Nicki Minaj is one of the most controversial rappers who retired and unretired. In 2019, Nicki tweeted she was retiring from music, to focus on her family. She left her fanbase the “barbies” freaked out all over Twitter.

She would later clarify that tweet in an interview with The Shade Room. Nicki was only thinking about her future when she posted that tweet.

“So the retirement was kind of talking about my album, meaning like, ‘Do I want to go back and record my fifth album? Where do I stand with it now?’” she told the Shade Room.

Tekashi 6ix9ine

No Cap: Is the Tekashi 69 court case ruling the best thing for his rap career?

Rapper 6ix9ine went to court on Dec. 18, with a strong possibility of being released from jail. Instead? He has been sentenced to two years in prison. Wahhh.

The rainbow-haired Brooklyn rapper has already been in jail for 13 months, and it is thought his time served will be included in the sentence, paving the way for him to be released November 2020.

6ix9ine was one of the biggest artists in the world for a year-and-a-half span before he was arrested on racketeering charges. His story was emblematic of the quick rise-and-fall in popularity of the music industry, and more generally, the times we live in.

6ix9ine was done dirty by his team when they stole his money whereafter he proceeded to snitch on them in court, prompting memes and outcry from locals and celebrities alike.

With the memes and documentation of the court case and 69’s snitching, the curly-haired clown stayed in the public consciousness enough. Then December approached, and it was expected that due to his compliance and testimony, 69 would be released from prison.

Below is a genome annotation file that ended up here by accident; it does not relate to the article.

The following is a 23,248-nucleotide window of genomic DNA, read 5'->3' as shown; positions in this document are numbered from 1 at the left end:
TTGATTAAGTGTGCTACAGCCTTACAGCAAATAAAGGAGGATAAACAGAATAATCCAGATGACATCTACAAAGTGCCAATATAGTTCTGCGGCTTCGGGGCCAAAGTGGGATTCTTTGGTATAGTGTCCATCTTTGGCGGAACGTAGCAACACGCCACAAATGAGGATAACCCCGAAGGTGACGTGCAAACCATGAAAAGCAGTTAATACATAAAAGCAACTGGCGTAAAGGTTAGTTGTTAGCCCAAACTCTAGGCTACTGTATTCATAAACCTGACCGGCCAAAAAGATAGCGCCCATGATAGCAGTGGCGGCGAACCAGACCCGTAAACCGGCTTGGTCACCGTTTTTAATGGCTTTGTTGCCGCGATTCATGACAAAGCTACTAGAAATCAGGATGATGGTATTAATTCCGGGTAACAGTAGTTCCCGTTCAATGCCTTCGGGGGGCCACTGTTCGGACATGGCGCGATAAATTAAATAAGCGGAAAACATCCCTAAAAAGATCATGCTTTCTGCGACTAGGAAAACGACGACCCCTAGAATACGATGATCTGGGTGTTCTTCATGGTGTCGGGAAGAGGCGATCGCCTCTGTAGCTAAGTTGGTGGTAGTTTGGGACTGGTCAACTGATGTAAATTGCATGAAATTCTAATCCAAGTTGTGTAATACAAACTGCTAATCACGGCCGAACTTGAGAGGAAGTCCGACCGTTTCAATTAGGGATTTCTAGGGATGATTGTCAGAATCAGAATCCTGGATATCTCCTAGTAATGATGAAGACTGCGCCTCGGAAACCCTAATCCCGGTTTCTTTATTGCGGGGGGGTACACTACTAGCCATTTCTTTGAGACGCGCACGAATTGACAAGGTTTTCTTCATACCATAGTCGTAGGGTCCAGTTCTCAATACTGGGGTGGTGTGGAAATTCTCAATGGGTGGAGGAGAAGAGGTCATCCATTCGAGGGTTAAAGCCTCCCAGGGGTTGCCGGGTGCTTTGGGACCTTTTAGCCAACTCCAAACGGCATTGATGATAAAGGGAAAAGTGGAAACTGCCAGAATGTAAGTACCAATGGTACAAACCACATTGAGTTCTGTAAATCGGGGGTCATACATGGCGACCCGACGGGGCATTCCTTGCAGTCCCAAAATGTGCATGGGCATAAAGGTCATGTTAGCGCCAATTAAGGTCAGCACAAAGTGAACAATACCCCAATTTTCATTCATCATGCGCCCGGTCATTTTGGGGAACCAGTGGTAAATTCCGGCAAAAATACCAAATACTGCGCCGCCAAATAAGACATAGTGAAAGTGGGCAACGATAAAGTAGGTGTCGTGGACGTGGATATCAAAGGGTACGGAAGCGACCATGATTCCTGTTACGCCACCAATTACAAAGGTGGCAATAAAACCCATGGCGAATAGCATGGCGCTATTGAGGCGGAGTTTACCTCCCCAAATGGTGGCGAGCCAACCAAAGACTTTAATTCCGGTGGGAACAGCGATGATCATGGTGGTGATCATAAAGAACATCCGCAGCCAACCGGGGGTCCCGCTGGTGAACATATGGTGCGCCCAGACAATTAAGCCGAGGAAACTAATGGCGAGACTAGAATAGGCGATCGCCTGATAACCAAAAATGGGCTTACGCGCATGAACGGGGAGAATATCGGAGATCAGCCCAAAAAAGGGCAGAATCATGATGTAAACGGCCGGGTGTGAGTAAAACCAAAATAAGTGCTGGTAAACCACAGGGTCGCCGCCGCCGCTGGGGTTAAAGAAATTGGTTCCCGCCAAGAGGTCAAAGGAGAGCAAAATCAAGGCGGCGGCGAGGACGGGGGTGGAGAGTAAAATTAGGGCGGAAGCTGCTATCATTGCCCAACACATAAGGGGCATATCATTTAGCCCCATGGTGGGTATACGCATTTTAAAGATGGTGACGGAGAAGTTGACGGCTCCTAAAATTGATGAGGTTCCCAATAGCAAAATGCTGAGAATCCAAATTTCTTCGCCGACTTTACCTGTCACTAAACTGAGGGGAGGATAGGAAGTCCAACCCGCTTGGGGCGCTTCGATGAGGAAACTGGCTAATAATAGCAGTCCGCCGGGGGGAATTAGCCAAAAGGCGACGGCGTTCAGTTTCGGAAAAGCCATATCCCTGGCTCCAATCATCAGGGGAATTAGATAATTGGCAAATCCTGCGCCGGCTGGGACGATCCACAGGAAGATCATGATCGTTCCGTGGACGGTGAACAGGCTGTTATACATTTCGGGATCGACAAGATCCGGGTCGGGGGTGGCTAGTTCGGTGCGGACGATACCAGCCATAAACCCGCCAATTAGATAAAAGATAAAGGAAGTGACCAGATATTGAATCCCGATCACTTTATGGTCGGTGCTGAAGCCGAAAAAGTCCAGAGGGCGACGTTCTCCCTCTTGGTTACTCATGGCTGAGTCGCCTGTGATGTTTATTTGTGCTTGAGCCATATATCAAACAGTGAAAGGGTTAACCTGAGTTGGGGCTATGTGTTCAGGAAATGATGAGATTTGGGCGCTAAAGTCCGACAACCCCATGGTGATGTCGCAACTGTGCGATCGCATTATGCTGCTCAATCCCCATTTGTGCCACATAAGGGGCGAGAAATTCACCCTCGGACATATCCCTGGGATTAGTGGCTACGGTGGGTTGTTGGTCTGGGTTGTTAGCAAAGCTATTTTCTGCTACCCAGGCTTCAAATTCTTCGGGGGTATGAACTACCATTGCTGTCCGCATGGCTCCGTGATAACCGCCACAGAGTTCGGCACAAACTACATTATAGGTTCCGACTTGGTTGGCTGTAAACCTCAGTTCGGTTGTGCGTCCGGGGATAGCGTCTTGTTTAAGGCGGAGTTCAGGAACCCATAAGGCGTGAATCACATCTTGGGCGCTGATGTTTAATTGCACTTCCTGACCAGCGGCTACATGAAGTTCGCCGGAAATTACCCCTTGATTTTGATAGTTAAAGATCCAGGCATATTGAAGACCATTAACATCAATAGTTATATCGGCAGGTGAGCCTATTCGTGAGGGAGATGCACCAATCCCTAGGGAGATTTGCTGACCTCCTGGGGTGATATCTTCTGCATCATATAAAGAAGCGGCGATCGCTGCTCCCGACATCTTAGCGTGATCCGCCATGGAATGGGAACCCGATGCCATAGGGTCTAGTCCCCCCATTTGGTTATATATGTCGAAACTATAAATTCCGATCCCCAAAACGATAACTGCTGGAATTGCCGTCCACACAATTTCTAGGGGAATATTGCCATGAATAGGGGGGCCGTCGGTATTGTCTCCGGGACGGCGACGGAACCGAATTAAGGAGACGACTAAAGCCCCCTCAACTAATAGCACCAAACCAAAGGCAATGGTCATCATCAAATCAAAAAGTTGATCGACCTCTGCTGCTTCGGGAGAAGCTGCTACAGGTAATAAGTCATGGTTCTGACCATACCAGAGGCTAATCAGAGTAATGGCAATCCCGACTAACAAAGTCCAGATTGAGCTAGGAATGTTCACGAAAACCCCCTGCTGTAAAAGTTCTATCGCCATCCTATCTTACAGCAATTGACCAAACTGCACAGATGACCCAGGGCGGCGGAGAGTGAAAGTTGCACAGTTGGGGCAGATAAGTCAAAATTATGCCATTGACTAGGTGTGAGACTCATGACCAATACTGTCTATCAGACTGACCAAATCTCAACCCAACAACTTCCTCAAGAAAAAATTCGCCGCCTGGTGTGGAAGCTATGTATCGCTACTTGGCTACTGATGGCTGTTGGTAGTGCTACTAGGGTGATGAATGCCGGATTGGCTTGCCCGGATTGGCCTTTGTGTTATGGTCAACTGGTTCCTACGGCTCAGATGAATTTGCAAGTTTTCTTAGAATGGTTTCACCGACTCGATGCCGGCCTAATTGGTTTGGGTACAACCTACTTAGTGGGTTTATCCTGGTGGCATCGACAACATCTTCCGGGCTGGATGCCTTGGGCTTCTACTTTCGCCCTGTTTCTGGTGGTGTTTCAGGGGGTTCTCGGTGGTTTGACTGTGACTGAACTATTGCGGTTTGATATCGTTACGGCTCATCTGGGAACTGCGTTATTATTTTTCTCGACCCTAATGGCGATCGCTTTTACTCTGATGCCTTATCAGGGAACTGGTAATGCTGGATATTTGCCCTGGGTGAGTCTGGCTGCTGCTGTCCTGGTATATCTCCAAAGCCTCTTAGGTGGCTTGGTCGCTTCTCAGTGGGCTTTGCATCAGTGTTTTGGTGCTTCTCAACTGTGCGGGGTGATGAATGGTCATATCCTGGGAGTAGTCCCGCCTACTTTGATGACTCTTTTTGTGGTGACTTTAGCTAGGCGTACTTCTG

Think of the intrigue, think of the jokes, think of the (both real and metaphorical) shots at 69 had he been walking the streets a free man today. 69 is about as polarizing an artist as I can remember; whether you hate him or love him, you definitely have an opinion.

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There are so many questions about the circumstances surrounding 69 once released. Will he venture out into the public often, will he still be his loud, cocky self? Will he still rap about the things he once did, or will his flow sound completely different than what it was before?

Will he still talk shit and post-Instagram videos like this one?

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A post shared by 6ix9ine (@6ix9ine) on

For now, we don’t know. We can only wait and imagine. 69’s sentencing comes as a shocking blow to fans of his music, jokes, and fans of drama in general.

Whatever 69 has cooking up or ready to release when he gets out is going to be entertaining at the very least. But to not see it before the holidays? Sickkkk.

With Bobby Shmurda getting out this summer, and 69 being released a few months after him, 2020 is already looking crazy from the jump.

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What would have happened If Six Nine got out of jail 🤣 #justinrichburgmadeit Like, comment and share! #6ix9ine #djakademiks

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Why it’s so hard to like Russ: The Atlanta rapper who thinks he deserves it all

Russ has done it again — made himself seemingly impossible to vouch for.

The Atlanta resident rapper whose debut album, There’s Really A Wolf, went gold, happens to have just as much talent in rubbing people the wrong way as he does in his pen. And two days ago, Atlanta megaproducer Metro Boomin got a taste of that.

The Without Warning producer shared a photo of himself holding a card that reads “Russ Is Whack” on Twitter. Metro tagged Russ in the post then expounded later in a tweet, “and by whack I mean whack in spirit.. haven’t heard any music to come to that conclusion,” he wrote.

Thanks to context given by Montreal producer Kizzy, it was revealed that Metro was triggered by a tweet of a 2017 VladTV interview Russ did in which he blamed producers for the monotony of current rap.

It clearly didn’t matter that Russ said in an interview last year, his opinion wasn’t appreciated by producers eating off what’s been suggested as a trite sound.

Along with Metro, producer Cardo also took to Twitter to voice his displeasure, tweeting, “Russ and those Walt Disney bars he be spitting can get the fuck on. U can tell he still puts pizza rolls in the microwave.” “Don’t EVER downplay us music producers … EVER,” he continued.

Maybe in response, maybe not, but Russ shared his new single “Sore Losers” shortly after Metro’s tweet.